Being green is a state of mind … or should we say mindlessness?

Indian Point Energy Center in Buchanan, N.Y., in 2017. (AP pix via WSJ)

Reid now says he is undecided about the Iran nuke deal

Harry Reid during Sun interview that was not worthy of being printed in the Sun section in the morning paper. (Sun photo)

Sen. Harry Reid took the opportunity Wednesday to sit down with both the Review-Journal and the Sun to discuss issues.

He told the R-J he is undecided about how to vote on the Iran nuclear deal crafted by the Obama administration, while the Sun simply quoted him as saying: “It’s a difficult deal.”

The Sun posted its interview online at 2:59 p.m. Wednesday and the R-J posted its story an hour later, along with a dozen videos from the interview. Today Reid’s interview was the banner in the R-J, but the Sun, as is typical, printed not a word of its interview.

Only July 14, Reid effusively stated:

“Today’s historic accord is the result of years of hard work by President Barack Obama and his administration. The world community agrees that a nuclear-armed Iran is unacceptable and a threat to our national security, the safety of Israel and the stability of the Middle East. Now it is incumbent on Congress to review this agreement with the thoughtful, level-headed process an agreement of this magnitude deserves.”

But now he tells the R-J, “I just have to work through some of my personal issues, because when it all boils down to it, it’s a question of conviction. It’s not a (Long pause as he appeared to search for the right word or struggled with the fact that he uttered the word “conviction.”) political calculus for me anymore,” adding, “If Israel weren’t involved, it would be much easier for me.” The printed version delved no deeper into the matter or any specifics, but in a video Reid said there were certain people he felt he needed to talk to about the deal.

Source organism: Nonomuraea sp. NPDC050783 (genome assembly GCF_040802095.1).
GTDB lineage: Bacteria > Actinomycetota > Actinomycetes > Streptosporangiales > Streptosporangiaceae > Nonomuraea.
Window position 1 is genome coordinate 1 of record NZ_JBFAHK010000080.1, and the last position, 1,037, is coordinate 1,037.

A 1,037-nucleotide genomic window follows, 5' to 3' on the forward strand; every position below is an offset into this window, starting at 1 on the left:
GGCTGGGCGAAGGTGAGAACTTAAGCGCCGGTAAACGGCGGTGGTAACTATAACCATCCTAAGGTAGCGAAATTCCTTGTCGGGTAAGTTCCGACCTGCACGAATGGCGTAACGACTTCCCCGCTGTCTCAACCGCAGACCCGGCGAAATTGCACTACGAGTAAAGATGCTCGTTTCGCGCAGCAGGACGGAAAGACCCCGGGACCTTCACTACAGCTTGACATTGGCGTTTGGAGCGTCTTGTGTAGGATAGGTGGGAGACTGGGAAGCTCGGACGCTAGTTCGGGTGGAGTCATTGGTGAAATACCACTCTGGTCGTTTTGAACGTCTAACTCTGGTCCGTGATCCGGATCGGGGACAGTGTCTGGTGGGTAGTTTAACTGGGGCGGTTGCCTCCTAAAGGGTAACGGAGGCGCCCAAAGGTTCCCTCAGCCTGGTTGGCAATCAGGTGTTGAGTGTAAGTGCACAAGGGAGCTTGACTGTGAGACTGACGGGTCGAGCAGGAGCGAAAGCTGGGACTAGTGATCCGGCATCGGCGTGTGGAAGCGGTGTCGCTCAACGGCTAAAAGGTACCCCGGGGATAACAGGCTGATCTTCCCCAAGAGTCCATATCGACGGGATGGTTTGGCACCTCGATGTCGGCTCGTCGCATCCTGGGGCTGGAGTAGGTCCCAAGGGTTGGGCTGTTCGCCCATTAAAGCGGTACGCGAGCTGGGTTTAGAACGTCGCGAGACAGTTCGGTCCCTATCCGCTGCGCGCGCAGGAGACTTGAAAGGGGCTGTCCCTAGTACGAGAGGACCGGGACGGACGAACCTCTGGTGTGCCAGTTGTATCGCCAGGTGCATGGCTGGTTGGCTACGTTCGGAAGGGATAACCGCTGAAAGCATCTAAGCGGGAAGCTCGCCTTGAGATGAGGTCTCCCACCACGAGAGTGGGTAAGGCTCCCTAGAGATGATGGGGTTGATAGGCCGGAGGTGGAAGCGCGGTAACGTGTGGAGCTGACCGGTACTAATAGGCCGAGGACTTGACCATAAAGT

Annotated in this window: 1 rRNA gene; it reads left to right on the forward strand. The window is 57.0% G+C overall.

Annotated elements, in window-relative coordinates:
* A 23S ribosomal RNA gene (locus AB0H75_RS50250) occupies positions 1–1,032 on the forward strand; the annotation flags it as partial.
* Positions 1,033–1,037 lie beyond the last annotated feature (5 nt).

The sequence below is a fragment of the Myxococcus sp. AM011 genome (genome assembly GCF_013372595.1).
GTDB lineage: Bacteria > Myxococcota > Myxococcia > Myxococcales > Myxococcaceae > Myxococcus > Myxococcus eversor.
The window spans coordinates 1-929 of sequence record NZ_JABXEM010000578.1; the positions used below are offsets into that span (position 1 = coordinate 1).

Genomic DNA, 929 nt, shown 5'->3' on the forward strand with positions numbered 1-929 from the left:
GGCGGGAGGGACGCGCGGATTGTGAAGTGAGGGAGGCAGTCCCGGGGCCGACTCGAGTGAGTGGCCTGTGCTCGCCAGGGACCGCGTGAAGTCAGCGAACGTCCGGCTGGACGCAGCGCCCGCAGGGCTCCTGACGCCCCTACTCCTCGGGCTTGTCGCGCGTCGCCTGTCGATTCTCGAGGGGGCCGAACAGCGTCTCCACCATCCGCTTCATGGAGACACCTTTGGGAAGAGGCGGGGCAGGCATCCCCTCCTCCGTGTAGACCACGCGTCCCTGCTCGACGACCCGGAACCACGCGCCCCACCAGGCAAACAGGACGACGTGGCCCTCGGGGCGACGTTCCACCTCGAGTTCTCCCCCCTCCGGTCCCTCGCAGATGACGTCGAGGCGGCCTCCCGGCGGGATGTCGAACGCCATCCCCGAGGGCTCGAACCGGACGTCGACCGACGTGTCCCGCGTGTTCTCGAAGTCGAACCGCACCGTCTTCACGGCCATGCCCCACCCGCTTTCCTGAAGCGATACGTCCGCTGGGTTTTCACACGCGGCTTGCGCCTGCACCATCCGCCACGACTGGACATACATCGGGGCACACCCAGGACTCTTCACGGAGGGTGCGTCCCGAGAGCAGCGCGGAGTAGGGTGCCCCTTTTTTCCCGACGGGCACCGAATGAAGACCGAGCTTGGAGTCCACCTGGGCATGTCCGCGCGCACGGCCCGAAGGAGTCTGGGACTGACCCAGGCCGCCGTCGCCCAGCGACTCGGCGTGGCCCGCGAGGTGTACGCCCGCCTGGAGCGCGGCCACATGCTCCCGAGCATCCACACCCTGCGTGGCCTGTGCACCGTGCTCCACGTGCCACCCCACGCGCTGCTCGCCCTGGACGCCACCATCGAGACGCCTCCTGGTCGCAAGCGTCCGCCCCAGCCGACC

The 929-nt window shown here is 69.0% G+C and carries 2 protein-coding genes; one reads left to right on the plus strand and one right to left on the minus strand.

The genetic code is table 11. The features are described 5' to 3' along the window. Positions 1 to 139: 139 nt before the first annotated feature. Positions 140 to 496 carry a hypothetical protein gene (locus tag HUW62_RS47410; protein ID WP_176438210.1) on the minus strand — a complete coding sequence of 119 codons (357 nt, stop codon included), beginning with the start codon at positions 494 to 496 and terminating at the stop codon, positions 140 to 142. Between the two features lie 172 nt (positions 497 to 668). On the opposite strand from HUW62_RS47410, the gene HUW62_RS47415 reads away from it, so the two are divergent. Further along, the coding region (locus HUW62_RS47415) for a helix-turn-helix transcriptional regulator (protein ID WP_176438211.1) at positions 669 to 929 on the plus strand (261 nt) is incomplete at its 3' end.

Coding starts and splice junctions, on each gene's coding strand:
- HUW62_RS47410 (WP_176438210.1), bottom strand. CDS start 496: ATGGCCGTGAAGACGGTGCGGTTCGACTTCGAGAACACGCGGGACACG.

Chuck Schumer, Reid’s expected leader of the Democrats in the Senate, has come out against the deal, and has been smeared by the political calculators on the left for doing so.

Reid’s new-found conviction comes on the heels of his blasting Republicans in February for daring to demand a vote on sanctions to pressure the Iranians to negotiate, accusing Republicans of injecting “partisan politics into the mix.”

In March, Reid called a letter — penned by 47 Republicans to Iranian leaders reminding them of Congress’ role in any deal — a “hard slap in the face” of the United States, as well as a “juvenile” attack and an attempt to undermine Obama “purely out of spite.”

“Before this compromise (on the Iran deal) even came to the floor, certain Senate Republicans were determined to destroy it,” Reid said on the Senate floor in May. “A number of Senate Republicans are prioritizing presidential politics over national security. Others are simply trying to undermine President Obama.”

This appears to be the first time, Reid has shown anything but partisan political calculus on this topic. That did not appear to warrant a mention in either newspaper.

For some reason the Sun, which usually trumpets anything to do with Israel and positively worships the ground on which Reid walks, gave the Iran deal short shrift toward the bottom on the story. The Sun’s lede as about Reid criticizing NV Energy for opposing additional rooftop solar panels in Nevada. The Sun online has numerous photos of Reid but no video.

The comments under the stories at both websites included a number questioning Reid’s integrity in pithy language.

Henry Payne cartoon